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Child care subsidy facing changes, meaning loss of money for many families
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New families seeking subsidies through the state Childcare and Parent Services program will have to meet additional requirements starting Saturday.

Families that already receive subsidies will not face changes until July, according to Reg Griffin, chief communications officer for the Department of Early Care and Learning.

The CAPS program helps families pay child care costs, based on an income scale and the number of children involved.

Griffin said more changes — that would affect most of the families that get the subsidies — were set to take effect Saturday.

However, he said, the closer it got to Oct. 1, “we began to hear from a lot of people — mainly parents who would have lost their child care subsidy.”

He said the department looked to “see if we have any leeway here to put the brakes on.”

Changes set to take effect Saturday will still affect families “but not nearly the impact that it would have had previously,” he said.

To get the child care subsidy, a new family must meet the previous requirements for income levels but also be one of the “priority groups” identified for subsidies. Those include children in the pre-K program through the state lottery, special needs children, federal or state declared disasters, minor parents, those in child protective service, those in Department of Family and Children Services custody, grandparents raising grandchildren and families in the Temporary Assistance for Needy Families program.

Sheila Missler, director of Joyland day care, said her center had not received information about a delay as of Wednesday afternoon.

She said her center has about 100 families and more than 50 percent get the CAPS subsidy.

Pam Forrester, executive director of Gainesville Academy, said her center was notified about the delay, but she added that parents “are losing their certification (renewals) left and right.”

She said four families have lost their subsidies within the last three months.

“You are going to see a lot of kids who are not going to be in safe environment if this CAPS thing keeps going the way it’s going. And it’s hard-working families. They’re trying,” Forrester said.

Gainesville Academy has 129 or 130 families, Forrester said, and about 40 receive the CAPS subsidy.

Griffin said the department “has given ourselves until July” to make changes in the plan. He said the department would hold public meetings around the state before then to hear comments. Those meetings will be posted on, he said.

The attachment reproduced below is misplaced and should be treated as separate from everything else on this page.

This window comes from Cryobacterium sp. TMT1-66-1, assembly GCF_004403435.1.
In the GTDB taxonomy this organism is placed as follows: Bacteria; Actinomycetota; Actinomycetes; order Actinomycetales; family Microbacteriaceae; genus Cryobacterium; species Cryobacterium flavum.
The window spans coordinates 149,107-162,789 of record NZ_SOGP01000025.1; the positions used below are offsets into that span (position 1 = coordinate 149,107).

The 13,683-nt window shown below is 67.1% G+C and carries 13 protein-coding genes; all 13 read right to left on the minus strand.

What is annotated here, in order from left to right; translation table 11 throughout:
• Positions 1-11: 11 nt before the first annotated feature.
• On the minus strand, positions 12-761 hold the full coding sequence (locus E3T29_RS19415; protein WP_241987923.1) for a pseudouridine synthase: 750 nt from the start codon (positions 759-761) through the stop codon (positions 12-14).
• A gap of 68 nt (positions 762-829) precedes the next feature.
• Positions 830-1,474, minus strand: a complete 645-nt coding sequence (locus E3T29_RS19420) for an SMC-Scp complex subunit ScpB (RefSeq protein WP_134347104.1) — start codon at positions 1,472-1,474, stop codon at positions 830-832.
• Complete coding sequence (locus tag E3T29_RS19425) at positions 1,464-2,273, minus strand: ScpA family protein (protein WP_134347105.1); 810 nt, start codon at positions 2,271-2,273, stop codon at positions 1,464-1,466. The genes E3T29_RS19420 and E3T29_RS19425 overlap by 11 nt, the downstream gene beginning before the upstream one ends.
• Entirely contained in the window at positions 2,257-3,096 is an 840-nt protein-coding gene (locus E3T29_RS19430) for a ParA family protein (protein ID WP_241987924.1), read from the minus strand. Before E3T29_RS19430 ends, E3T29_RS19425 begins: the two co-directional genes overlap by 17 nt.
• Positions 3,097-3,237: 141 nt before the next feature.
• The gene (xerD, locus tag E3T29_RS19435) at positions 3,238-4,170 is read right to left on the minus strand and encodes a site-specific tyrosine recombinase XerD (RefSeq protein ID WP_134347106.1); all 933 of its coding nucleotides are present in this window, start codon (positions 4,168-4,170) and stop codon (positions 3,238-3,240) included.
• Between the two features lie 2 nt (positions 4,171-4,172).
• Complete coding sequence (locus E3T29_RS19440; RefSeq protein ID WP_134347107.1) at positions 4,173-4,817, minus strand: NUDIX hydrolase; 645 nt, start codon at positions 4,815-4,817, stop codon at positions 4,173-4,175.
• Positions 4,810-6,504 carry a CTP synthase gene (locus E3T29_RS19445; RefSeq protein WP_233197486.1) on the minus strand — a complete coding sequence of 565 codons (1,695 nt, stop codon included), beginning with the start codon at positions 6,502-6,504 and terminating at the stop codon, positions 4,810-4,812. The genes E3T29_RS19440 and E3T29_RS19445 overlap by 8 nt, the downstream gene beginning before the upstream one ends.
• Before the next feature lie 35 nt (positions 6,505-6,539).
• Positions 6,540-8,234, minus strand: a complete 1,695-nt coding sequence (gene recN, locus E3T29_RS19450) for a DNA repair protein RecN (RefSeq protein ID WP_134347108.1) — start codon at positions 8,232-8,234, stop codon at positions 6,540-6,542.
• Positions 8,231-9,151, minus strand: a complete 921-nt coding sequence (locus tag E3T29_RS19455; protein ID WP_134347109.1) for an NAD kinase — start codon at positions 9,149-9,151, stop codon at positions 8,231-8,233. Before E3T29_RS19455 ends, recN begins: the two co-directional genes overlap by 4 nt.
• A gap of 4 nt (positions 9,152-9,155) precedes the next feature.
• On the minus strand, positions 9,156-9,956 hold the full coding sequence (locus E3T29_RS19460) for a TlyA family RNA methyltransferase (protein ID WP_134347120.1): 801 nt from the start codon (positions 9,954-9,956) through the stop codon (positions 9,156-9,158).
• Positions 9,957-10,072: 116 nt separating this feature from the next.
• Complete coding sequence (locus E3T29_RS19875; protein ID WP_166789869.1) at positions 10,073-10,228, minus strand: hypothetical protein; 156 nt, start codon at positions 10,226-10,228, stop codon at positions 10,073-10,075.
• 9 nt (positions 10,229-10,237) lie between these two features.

Griffin noted the program gets about $193 million through the federal Child Care and Development Fund.

In Hall County, about 384 children in 225 families are served. The subsidy to Hall County families is about $29,000 weekly, he said. Those payments are made by the state and do not include the family portion of the payment.

He said CAPS payments are based on:

• the type of child care provider selected (the state pays more for child care learning centers than for family child care learning homes);

• the age of the child (the state pays more for infants than for toddlers and school-age children);

• the type of care (the state pays more for full day care than for before and after care); and

• the zone of the state where the county is (based on the market rate surveys).

Forrester said her center has families who have filed for renewal of subsidies and have not heard. Some families, she said, are contesting the state’s ruling about subsidies.

Forrester said her center’s rates range from $165 a week for infants to $125 a week for 4-year-olds and for “after school kids” who go there in the summer.

Missler and Forrester said if families lose the subsidy, a parent has “to quit their job and stay home and keep their kids.”

Without the subsidy, Forrester added, the choice is to not work or to “go and pick someone who is not licensed” for day care.

Missler said for large families the cost is exorbitant without subsidies. She said it could be $390 a week for three children. She said Joyland had 26 families with siblings at its recent picture day.

If a single parent has those children, she said, day care costs might be more than the parent’s paycheck.

“We’ve been through this before where they put a freeze on it,” she said.

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